Search Like a Scholar With Google Scholar Today

man studying with his laptop

In any research process, the literature search is considered as one of the most important stages. Thanks to the internet, people can go online and Google the necessary literature to complete their studies. However, Google can be a vast ocean with too many resources. There’s just too much information out there.

Instead of spending a long time Googling studies, why not try Google Scholar?

Introducing Google Scholar

Google Scholar (GS) is a branch of Google made for searching academic resources. Think of it as the scholarly version of Google. It offers users literary sources, such as books, articles, abstracts and dissertations from a variety of fields.

When you use GS, you won’t search all the websites on Google; instead, you’ll search repositories of universities, publishers and other scholarly websites.

Google Scholar has a smaller pool compared to Google searches. Most of the results you’ll find in GS are reliable scholarly sources only. But GS is free and easy to use via a desktop, laptop or mobile device. It also includes a number of handy features.

If you’re going to use Google Scholar search, keep in mind that Google isn’t too meticulous in what it includes in the results, unlike subscription-based databases like Web of Science or Scopus. So it’s always worth your time to assess the credibility of the resources found in Google Scholar.

Is Google Scholar Better than “Regular” Google Search?

“Normal” Google is always helpful in answering daily internet searches. But if you’re looking for something more academic yet just as familiar as Google, Google Scholar can make your life easier.

One of the pros of using GS is its interface. It is familiar and comforting to anyone who uses Google. This means you don’t have to learn complex tricks to find the scholarly information you need.

Also, Google Search offers the following:

  • Links that enable users to find full-text versions of articles.
  • Links that allow you to explore works that cited the listed work you’re working with.
  • The option to copy formatted citations in different styles, including APA and MLA.
  • Export bibliographic data via reference management software.

Although using Google Scholar is free, most of the content is not. However, Google always finds the best copies of restricted articles to help you with your search.

You Can Customize Search Options and Preferences on Google Scholar

Photo by Compare Fibre on Unsplash

You don’t have to adjust the settings of Google Scholar to get the best results. But to maximize your experience, GS offers additional customization features, which include library integrations.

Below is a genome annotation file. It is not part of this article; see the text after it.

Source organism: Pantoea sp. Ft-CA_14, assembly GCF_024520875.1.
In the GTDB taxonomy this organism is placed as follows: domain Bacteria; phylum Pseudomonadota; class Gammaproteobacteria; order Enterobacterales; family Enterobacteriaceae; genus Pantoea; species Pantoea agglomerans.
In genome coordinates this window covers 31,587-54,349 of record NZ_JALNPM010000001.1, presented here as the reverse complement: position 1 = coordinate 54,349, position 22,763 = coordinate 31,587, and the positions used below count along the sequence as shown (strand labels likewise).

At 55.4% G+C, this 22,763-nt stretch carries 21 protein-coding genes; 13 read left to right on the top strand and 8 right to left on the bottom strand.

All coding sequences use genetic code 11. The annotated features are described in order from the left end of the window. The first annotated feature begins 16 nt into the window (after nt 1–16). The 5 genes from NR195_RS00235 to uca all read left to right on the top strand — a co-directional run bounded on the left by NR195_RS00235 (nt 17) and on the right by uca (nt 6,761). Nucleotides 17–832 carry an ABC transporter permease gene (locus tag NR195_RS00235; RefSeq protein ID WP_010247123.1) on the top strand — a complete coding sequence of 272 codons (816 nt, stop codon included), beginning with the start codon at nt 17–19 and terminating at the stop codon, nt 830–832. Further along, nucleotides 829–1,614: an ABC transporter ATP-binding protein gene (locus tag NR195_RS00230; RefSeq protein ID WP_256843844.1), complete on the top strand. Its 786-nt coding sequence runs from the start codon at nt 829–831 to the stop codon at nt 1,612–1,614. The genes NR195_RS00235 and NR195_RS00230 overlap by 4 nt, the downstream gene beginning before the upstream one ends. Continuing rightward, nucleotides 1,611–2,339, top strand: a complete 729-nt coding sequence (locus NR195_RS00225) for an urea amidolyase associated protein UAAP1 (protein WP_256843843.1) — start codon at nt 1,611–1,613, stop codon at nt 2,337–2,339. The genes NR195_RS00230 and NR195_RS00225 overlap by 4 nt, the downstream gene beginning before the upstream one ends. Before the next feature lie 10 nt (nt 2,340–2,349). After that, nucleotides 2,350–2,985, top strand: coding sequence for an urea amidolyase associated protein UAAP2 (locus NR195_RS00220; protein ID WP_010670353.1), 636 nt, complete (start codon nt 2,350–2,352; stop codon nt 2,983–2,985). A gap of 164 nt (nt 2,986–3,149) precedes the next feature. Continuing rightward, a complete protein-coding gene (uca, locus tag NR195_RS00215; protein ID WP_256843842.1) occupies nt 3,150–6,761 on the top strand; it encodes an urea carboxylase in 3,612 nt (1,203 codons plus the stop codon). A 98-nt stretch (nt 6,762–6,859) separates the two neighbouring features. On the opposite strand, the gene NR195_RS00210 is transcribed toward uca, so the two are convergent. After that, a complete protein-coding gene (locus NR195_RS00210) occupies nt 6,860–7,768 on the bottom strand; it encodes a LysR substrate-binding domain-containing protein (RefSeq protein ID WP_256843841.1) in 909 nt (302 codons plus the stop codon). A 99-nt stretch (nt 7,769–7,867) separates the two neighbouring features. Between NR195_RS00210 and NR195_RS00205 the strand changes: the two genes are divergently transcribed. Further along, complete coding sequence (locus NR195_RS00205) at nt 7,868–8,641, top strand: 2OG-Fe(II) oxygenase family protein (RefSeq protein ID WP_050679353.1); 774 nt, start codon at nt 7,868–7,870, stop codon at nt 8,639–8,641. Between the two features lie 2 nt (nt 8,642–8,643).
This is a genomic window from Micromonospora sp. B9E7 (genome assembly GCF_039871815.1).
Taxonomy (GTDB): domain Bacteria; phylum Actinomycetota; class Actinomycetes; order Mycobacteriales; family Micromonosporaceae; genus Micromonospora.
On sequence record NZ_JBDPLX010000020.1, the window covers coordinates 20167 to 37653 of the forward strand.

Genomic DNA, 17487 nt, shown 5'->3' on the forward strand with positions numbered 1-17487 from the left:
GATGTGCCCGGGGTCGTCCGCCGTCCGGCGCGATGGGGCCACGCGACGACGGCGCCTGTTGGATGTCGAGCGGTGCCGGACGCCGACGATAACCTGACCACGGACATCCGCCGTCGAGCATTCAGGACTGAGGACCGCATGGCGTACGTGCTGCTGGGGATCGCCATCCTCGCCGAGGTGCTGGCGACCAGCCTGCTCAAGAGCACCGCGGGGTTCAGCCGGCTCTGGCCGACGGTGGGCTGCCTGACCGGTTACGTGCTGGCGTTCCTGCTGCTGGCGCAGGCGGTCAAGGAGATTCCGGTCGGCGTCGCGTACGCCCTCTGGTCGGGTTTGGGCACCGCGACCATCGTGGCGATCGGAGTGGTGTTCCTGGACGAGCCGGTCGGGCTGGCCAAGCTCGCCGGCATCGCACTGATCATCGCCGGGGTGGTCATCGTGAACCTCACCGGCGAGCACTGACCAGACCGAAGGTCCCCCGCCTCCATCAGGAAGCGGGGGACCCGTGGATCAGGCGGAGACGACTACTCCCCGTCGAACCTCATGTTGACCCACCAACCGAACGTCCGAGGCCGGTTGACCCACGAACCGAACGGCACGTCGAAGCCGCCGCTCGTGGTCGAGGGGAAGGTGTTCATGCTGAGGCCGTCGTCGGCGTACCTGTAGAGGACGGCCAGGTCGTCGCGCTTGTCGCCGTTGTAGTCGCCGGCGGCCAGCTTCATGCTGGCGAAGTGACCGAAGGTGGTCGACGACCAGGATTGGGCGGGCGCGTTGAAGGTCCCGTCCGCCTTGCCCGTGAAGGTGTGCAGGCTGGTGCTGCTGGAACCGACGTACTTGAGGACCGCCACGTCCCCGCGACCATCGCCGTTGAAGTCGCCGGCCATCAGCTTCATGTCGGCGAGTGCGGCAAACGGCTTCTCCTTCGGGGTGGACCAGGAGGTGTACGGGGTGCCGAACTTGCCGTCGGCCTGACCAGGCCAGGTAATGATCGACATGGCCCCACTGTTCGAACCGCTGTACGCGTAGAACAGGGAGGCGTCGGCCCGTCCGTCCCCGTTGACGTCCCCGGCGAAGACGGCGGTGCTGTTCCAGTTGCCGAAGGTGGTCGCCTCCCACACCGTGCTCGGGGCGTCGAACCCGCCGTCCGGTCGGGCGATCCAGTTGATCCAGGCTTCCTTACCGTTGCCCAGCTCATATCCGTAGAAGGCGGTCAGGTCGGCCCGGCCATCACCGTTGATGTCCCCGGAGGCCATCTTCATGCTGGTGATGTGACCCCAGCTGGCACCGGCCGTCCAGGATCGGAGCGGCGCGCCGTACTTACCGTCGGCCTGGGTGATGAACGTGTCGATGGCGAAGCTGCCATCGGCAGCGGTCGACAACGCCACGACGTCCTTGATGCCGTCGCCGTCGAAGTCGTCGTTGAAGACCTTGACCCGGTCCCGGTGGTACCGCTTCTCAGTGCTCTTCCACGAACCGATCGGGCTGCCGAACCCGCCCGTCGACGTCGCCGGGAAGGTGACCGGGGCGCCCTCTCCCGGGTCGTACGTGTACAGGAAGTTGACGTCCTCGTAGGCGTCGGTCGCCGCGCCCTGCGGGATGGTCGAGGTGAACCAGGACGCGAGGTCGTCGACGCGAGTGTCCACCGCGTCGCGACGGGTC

You can find the settings menu on the top left of the Google Scholar page. Its settings are divided into the following sections:

  1. Language. If you want results in a specific language, you can define that here.
  2. Search results. This contains the most common controls:
    1. Bibliographic manager. If you are using another academic reference manager, allow the export of citation format via this feature. The available options include Mendeley, RefMan, EndNote and BibTex.
    2. Collections to search. By default, GS searches articles and patents, but you can change this setting if you’re not interested in one or the other.
  3. Button. This Chrome extension enables users to search Google Scholar from any website.
  4. Library links. As mentioned above, you can still get full-text articles through an institution’s subscription. Search for and add your institution to have a relevant link.

How to Use Google Scholar

There’s no such thing as an “I’m Feeling Lucky Button” on GS, so finding the right citations or studies will require some best practices.

To get the most out of this search tool:

Carefully Define the Keywords You Use

Avoid typing random keywords to find something useful. You might end up with repetitive search results. Instead, jot down the things you want to learn in your research. Next, break down these ideas into chunks or subtopics. Once you have your subtopics, create a list of keywords and phrases that can help you find information for each subtopic.

If you’re unfamiliar with a topic, use online news publications, encyclopedias and other sources available on Google’s standard search engine. Use these sources to mine for keywords to use on GS for a richer set of results.

Avoid Redundant Efforts with Libraries to Stay Organized

Create libraries to save search results. Google Scholar allows users to create libraries for specific research topics. When you find results that match your intent, save the content to a relevant library, bookmark it or copy the link for later use.

Google Scholar is a useful resource for academic research and pursuits. You can also use this tool to look into many topics and make your research significantly easier.

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